SpaceX: Elon Musk explains a "big challenge" facing Starship's moon base

It won't be plain sailing.

SpaceX's Starship landing on the moon.

SpaceX wants to go to the moon, but finding the resources to power a fuel depot could prove difficult.

One of the major problems could be that, unlike Mars, the moon may not hold as many resources. Elon Musk explained via Twitter Monday that the moon may lack carbon. That would mean that, unlike in Mars where the Starship could refuel by using atmosphere resources, lunar visitors would have to consider their options.

“Big challenge for Starship refueling on the moon is finding sources of carbon,” Musk explained on Twitter. “Probably some pretty big deposits in craters from meteorites. Same goes for hydrogen & oxygen, also in (shadowed) craters.”

SpaceX and Musk have regularly touted their long-term ambition to build a city on Mars by 2050. But solving the issues around a moon base could provide astronauts with a base that takes a matter of days to reach from Earth, as opposed to the matter of months it would take to reach Mars.

As the company continues its quest to develop humanity into a multi-planetary species, solving the moon issue could provide vital experience for future expansion.

SpaceX lunar base: Why carbon is so important

SpaceX is currently developing the Starship, a fully reusable stainless steel rocket capable of transporting 100 people at a time to Mars and beyond. It’s powered by the Raptor engine that uses liquid oxygen and methane to fly, unlike the Merlin engines that use harder-to-find rocket propellant.

This is crucial to SpaceX’s ambitions because it means the company could build a propellant depot in space to refuel and return home, or even venture out further. The idea is that, by supplying carbon dioxide and water, the astronauts can use chemical processes to create more fuel.

Musk's explanation of using carbon capture to make rocket fuel.
Musk's explanation of using carbon capture to make rocket fuel.

This makes sense for Mars, where carbon dioxide is in abundance in the atmosphere and water is stored in ice. But what about the moon?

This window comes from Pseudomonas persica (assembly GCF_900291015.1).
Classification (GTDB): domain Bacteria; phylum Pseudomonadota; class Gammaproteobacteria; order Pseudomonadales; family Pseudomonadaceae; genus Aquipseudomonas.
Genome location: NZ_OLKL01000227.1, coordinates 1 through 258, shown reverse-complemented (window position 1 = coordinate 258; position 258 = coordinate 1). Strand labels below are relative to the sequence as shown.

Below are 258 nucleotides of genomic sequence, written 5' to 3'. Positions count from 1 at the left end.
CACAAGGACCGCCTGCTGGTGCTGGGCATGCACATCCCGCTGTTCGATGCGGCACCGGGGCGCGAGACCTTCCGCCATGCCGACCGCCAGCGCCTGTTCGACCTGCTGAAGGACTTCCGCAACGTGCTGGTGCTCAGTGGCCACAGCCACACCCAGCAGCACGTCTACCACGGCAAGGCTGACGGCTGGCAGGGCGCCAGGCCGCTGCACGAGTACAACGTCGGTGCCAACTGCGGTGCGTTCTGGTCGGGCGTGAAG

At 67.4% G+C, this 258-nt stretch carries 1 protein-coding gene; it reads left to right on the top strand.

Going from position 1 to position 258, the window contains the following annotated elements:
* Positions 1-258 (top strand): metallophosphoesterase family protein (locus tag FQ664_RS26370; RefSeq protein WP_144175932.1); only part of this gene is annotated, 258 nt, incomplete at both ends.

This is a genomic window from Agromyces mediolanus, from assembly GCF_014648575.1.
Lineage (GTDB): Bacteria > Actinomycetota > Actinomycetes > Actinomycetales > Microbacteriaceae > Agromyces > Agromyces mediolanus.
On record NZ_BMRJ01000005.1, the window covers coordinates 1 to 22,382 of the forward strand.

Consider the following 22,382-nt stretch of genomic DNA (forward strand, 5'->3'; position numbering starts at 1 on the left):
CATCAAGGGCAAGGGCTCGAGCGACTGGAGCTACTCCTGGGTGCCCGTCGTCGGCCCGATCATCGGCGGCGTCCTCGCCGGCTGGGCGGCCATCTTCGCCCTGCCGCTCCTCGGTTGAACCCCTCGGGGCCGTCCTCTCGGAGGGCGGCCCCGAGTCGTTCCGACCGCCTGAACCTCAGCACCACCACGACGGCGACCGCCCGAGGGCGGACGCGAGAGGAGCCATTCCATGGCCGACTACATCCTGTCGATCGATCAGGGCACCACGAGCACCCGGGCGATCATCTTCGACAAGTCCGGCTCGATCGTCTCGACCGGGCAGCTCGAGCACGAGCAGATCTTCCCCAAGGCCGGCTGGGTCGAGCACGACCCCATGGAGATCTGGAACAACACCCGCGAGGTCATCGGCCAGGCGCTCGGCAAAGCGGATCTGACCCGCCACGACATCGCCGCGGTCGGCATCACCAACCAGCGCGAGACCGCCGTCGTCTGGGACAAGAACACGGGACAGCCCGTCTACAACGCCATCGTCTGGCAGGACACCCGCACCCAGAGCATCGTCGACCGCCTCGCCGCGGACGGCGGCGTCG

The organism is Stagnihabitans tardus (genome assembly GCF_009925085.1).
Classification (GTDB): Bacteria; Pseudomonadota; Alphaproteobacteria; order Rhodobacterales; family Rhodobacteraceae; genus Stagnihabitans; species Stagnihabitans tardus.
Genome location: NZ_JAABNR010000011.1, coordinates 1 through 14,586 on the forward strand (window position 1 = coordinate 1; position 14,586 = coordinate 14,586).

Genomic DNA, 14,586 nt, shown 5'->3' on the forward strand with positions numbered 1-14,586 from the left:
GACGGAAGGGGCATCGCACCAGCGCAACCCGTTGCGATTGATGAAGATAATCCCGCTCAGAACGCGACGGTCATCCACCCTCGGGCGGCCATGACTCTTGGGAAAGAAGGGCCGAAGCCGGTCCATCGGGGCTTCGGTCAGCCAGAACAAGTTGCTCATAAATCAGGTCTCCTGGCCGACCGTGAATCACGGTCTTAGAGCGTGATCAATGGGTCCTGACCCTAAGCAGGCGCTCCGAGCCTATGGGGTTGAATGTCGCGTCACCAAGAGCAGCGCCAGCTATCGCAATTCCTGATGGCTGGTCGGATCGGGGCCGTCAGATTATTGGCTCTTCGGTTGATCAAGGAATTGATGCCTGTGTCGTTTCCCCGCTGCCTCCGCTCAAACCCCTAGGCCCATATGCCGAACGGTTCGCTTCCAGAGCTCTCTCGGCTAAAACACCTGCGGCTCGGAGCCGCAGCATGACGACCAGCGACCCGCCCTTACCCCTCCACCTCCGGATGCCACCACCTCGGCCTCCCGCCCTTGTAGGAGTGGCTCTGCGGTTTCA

Unlike Mars, the moon has no atmosphere. That makes it harder for water to remain on the surface, as it can disappear as it evaporates. However, NASA announced in August 2018 that the moon has some water ice at the poles, where temperatures never move past -250 degrees Fahrenheit. Water has also been detected below the surface.

With water present and Musk floating the idea of carbon hidden below the surface, a propellant depot should be a lot more straightforward, right? Perhaps not. Experts have questioned whether a mine on the moon could work, and how long it would take to establish.

“Here on the Earth, to set up a mine, it can take 20 years — and that’s on the Earth,” Phil Metzger, a planetary physicist at the University of Central Florida, told The Verge earlier this month. “So when you talk about setting up a mine on the moon, it’s harder, especially because we have less understanding of the resource, and we have zero experience in doing mining operations in that environment.”

SpaceX lunar base: When could it arrive?

SpaceX has shown more interest in establishing a Mars colony instead of the moon. However, at the Boca Chica facility press event at the end of September, the company revealed an impressive rendering of what a moon base could look like.

An artist's rendering of the SpaceX starship near a base on the moon.
An artist's rendering of the SpaceX starship near a base on the moon.

NASA, on the other hand, has expressed stronger interest. It hopes to send humans to the moon and establish a lunar base in five years’ time. That’s a deadline that has been described as “extremely tight” by Milt Windler, one of the Apollo 13 flight directors, in an interview with Inverse this July.

When humans do reach the surface, they could live a relatively comfortable life. A Mars habitat concept produced this month showed how, in 150 years’ time, more permanent settlements could provide Earth-like amenities below the surface.

Media via SpaceX